Angiotensin-converting enzyme 2 is reduced in Alzheimer’s disease in association with increasing amyloid-β and tau pathologyReport as inadecuate

Angiotensin-converting enzyme 2 is reduced in Alzheimer’s disease in association with increasing amyloid-β and tau pathology - Download this document for free, or read online. Document in PDF available to download.

Alzheimer-s Research and Therapy

, 8:50

First Online: 25 November 2016Received: 23 September 2016Accepted: 20 October 2016


BackgroundHyperactivity of the classical axis of the renin-angiotensin system RAS, mediated by angiotensin II Ang II activation of the angiotensin II type 1 receptor AT1R, is implicated in the pathogenesis of Alzheimer’s disease AD. Angiotensin-converting enzyme-2 ACE-2 degrades Ang II to angiotensin 1–7 Ang 1-7 and counter-regulates the classical axis of RAS. We have investigated the expression and distribution of ACE-2 in post-mortem human brain tissue in relation to AD pathology and classical RAS axis activity.

MethodsWe measured ACE-2 activity by fluorogenic peptide substrate assay in mid-frontal cortex Brodmann area 9 in a cohort of AD n = 90 and age-matched non-demented controls n = 59 for which we have previous data on ACE-1 activity, amyloid β Aβ level and tau pathology, as well as known ACE1 rs1799752 indel polymorphism, apolipoprotein E APOE genotype, and cerebral amyloid angiopathy severity scores.

ResultsACE-2 activity was significantly reduced in AD compared with age-matched controls P < 0.0001 and correlated inversely with levels of Aβ r = −0.267, P < 0.001 and phosphorylated tau p-tau pathology r = −0.327, P < 0.01. ACE-2 was reduced in individuals possessing an APOE ε4 allele P < 0.05 and was associated with ACE1 indel polymorphism P < 0.05, with lower ACE-2 activity in individuals homozygous for the ACE1 insertion AD risk allele. ACE-2 activity correlated inversely with ACE-1 activity r = −0.453, P < 0.0001, and the ratio of ACE-1 to ACE-2 was significantly elevated in AD P < 0.0001. Finally, we show that the ratio of Ang II to Ang 1–7 a proxy measure of ACE-2 activity indicating  conversion of Ang II to Ang 1–7 is reduced in AD.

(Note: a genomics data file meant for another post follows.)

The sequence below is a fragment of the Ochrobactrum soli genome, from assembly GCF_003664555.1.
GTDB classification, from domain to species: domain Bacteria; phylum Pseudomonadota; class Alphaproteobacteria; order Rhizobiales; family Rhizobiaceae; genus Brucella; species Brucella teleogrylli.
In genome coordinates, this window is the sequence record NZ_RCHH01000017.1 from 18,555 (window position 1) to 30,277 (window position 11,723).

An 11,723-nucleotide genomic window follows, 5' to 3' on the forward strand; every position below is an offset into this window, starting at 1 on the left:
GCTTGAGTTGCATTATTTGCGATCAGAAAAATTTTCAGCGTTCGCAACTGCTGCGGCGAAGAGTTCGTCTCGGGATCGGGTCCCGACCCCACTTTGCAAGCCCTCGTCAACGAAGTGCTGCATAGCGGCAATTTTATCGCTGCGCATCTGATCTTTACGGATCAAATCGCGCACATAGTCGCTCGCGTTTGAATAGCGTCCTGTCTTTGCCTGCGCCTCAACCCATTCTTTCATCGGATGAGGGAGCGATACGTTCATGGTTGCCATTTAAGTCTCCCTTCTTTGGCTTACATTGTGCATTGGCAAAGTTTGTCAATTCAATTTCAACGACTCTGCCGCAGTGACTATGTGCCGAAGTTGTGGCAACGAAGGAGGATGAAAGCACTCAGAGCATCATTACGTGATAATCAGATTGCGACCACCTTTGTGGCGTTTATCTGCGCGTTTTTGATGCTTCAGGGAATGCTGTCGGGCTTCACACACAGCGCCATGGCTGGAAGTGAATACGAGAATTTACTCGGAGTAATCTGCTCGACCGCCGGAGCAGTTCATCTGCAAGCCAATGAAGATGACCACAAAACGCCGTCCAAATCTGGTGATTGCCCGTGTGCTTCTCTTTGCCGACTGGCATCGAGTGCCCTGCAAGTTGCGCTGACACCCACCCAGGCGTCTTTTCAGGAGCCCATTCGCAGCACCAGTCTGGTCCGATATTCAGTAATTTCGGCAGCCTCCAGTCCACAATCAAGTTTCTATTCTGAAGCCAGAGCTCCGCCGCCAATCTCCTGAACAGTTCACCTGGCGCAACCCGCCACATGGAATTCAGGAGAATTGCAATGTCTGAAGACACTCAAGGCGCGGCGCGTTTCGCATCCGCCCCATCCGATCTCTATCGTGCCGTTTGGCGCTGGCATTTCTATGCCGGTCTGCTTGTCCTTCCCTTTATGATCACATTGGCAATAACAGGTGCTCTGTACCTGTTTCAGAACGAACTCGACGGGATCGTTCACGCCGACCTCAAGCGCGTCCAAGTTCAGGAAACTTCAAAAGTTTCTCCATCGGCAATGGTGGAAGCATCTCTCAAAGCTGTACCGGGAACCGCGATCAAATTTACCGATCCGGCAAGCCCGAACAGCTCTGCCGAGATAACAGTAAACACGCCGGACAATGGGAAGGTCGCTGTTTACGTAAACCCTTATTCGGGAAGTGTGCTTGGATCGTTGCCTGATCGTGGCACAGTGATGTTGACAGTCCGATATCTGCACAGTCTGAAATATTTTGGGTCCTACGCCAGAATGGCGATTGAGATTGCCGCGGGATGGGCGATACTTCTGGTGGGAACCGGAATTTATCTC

ConclusionsTogether, our findings indicate that ACE-2 activity is reduced in AD and is an important regulator of the central classical ACE-1-Ang II-AT1R axis of RAS, and also that dysregulation of this pathway likely plays a significant role in the pathogenesis of AD.

KeywordsAngiotensin-converting enzyme-2 Renin-angiotensin system Angiotensin-converting enzyme-1 Angiotensin II Alzheimer’s disease AbbreviationsACEAngiotensin-converting enzyme

ACEIAngiotensin-converting enzyme inhibitors

ADAlzheimer’s disease

Ang 1–7Angiotensin 1–7 peptide

Ang 1–9Angiotensin 1–9 peptide

Ang IIAngiotensin II peptide

ANOVAAnalysis of variance

APOEApolipoprotein E

APPAmyloid precursor protein

ARBAngiotensin II type 1 receptor blocker

AT1RAngiotensin II type 1 receptor


CAACerebral amyloid angiopathy

D-D ACE-1 rs1799752Deletion-deletion polymorphism

ELISAEnzyme-linked immunosorbent assay

FRETFluorescence resonance energy transfer

I-D ACE-1 rs1799752Insertion-deletion polymorphism

I-I ACE-1 rs1799752Insertion-insertion polymorphism


MRCMedical Research Council

MRC UK-BBNMedical Research Council UK Brain Banks Network

p-tauPhosphorylated tau


RASRenin-angiotensin system

rfuRelative fluorescence units


Electronic supplementary materialThe online version of this article doi:10.1186-s13195-016-0217-7 contains supplementary material, which is available to authorized users.

Download fulltext PDF

Author: Patrick Gavin Kehoe - Steffenny Wong - Noura AL Mulhim - Laura Elyse Palmer - J. Scott Miners


Related documents